Tuesday, January 11, 2005
"Let it snow" is the prayer of Yakima Valley irrigators and those who regulate the life's blood of the Yakima Valley's agriculture industry.
While it is a bit early to be making predictions about the coming irrigation season, there is cause for concern.
With snow levels in the mountains so poor that even the ski resorts have had to haul in the white stuff in order to open this past Saturday, those who look to the hills for summer irrigation water are starting to get worried, Still, some feel it may be a little too early to panic.
"It's scary," admits Tom Monroe, operations manager at Roza Irrigation District. "But it is a little early to panic. However, he added, it is definitely time to be concerned.
The winter storms of the past week have helped, he admits, but so far the snowfall has been far below normal.
More snow is needed in the mountains, if the Valley is to avoid another drought year.
Nevertheless, Monroe and his counterparts are hoping the next three months of winter will turn the gloomy forecast around.
"We still have three more winter months during which we could get more snow," agrees Jim Trull, manager of the Sunnyside Valley Irrigation District.
"We've had past Januarys which started off with light snowpack, but by late March and early April the picture was much better," said Trull.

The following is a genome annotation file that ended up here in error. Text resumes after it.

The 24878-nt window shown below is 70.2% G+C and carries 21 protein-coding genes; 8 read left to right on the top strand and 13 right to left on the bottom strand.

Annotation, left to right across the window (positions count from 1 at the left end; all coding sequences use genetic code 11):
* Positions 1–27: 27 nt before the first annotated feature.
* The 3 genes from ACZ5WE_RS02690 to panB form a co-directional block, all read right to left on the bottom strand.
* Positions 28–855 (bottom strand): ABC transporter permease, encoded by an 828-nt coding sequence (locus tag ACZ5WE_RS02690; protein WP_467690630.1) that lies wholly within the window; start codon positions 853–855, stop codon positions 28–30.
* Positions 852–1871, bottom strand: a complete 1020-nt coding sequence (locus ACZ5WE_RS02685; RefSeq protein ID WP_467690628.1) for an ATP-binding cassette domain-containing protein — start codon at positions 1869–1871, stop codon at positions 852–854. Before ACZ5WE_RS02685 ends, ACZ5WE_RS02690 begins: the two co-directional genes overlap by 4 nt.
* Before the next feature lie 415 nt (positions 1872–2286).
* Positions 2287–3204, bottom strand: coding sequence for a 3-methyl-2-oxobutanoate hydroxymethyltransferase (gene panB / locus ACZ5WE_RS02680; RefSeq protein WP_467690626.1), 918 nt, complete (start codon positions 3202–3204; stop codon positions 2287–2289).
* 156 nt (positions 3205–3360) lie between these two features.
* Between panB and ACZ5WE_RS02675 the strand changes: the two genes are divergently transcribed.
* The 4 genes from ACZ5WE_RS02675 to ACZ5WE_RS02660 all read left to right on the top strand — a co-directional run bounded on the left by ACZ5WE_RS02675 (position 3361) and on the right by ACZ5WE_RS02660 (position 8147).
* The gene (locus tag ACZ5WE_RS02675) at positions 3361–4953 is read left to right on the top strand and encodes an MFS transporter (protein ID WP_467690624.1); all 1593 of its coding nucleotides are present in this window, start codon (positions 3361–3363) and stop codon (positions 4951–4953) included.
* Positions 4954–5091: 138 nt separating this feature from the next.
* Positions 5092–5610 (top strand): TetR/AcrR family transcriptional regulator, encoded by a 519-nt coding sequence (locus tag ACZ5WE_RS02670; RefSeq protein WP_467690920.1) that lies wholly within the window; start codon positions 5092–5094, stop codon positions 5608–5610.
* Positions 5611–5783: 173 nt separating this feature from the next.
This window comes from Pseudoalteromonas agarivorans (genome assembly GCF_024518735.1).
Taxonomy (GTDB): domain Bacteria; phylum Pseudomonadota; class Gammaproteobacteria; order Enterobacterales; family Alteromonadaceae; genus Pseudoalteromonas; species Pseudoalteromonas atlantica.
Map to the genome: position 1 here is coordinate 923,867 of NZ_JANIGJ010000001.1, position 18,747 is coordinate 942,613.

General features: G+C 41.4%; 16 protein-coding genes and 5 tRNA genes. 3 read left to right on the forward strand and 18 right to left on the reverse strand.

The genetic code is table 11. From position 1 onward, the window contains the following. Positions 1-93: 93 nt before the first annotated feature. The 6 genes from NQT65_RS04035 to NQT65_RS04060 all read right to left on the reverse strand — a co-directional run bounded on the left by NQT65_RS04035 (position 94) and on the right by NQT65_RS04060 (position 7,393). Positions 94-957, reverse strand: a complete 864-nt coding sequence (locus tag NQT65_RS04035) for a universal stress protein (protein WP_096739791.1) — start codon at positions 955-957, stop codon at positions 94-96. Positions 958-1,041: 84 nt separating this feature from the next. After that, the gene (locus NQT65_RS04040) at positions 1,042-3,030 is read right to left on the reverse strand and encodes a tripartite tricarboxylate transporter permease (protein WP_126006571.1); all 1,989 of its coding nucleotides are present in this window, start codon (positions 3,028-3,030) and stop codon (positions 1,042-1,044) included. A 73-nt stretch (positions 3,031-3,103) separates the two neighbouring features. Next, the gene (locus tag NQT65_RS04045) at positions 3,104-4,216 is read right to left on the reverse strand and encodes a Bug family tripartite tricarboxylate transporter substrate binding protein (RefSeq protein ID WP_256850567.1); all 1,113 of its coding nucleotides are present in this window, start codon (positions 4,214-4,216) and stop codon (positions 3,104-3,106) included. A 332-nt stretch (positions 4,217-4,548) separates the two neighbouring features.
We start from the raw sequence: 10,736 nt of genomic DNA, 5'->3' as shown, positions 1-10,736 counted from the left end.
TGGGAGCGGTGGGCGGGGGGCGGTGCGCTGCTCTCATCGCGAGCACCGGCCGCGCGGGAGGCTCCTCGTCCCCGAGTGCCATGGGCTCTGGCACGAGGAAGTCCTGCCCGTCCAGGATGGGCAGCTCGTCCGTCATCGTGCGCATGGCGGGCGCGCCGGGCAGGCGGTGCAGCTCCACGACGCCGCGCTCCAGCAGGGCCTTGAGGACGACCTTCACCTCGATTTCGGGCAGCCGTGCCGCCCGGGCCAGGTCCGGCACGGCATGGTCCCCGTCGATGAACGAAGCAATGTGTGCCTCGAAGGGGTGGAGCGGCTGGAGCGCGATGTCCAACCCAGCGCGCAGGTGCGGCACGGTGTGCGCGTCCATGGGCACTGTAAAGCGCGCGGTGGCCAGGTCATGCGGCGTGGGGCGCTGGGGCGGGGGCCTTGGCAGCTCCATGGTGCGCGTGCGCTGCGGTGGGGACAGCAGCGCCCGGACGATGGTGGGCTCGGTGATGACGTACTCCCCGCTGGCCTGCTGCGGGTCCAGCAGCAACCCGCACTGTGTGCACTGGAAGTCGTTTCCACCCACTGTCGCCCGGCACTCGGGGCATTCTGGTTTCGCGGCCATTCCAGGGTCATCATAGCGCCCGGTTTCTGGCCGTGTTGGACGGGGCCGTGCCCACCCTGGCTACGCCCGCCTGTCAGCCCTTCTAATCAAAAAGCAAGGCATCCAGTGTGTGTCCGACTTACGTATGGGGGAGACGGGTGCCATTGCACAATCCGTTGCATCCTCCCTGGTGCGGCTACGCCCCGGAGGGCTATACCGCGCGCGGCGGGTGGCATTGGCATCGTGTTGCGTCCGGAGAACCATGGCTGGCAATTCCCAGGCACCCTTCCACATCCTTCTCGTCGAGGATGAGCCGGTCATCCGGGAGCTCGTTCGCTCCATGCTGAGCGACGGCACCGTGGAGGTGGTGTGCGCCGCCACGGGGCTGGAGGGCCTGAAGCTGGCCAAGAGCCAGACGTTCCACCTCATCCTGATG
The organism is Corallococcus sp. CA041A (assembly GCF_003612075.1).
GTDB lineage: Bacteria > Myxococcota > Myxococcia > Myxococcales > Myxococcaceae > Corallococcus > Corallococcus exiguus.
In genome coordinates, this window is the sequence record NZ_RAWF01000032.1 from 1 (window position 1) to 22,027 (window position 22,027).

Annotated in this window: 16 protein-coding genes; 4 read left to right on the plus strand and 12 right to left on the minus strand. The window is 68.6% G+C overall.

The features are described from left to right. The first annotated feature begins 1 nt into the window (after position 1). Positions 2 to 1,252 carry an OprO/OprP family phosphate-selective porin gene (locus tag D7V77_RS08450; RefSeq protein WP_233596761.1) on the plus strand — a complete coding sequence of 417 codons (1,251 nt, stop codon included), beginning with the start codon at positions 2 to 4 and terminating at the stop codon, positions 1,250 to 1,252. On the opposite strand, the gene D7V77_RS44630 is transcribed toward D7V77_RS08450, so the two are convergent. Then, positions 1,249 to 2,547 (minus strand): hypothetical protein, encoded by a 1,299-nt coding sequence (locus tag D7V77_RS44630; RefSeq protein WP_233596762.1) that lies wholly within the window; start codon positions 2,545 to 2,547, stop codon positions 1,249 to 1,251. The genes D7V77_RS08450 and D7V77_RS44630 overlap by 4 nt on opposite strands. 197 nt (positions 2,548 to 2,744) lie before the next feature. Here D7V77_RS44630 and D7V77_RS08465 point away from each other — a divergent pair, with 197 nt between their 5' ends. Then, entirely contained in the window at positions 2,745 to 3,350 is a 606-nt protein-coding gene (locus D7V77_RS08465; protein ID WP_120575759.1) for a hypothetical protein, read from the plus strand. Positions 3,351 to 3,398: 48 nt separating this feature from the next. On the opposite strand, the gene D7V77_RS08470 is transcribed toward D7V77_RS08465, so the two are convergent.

Trull said while there is cause for concern, it is too early to predict the 2005 water picture.
He said he'll be looking at the winter storm patterns and hoping that the U.S. Bureau of Reclamation's March water supply report will be more favorable.
However, the first look at the Jan. 1 water supply report is disheartening. There is less than half of the normal snowpack covering the Cascades, according to a report issued by Scott Pattee of the United States Department of Agriculture's Natural Resources Conservation Services (NRCS).
Pattee said most of the automated SNOTEL stations are showing record to near record lows for Jan. 1 snowpacks across the state.
He said only three-quarters of the normal precipitation has been registered.
The NRCS report also included an example of years when January snow accumulations have started off slow, only to have the snowpack doubled by the end of winter. For example, 1990 started off poorly, snow wise, but finished above average, according to Pattee's report.
Unfortunately, the weather forecast agencies are predicting a continuation of the current El Nino weather pattern of below normal precipitation and above average temperatures for the next 90 days.
For the time being it appears as though the winter storms have shifted to the south, hitting California and Nevada, said Monroe.
"It's time to be concerned, but we could still get some big storms," he said.
"We really need that snowpack," Monroe added, calling the snowpack the system's sixth reservoir.
"We rely on the snowpack to come off gradually to get us through the growing season," he said.
"We just have to wait and see what happens and pray for snow," added Trull.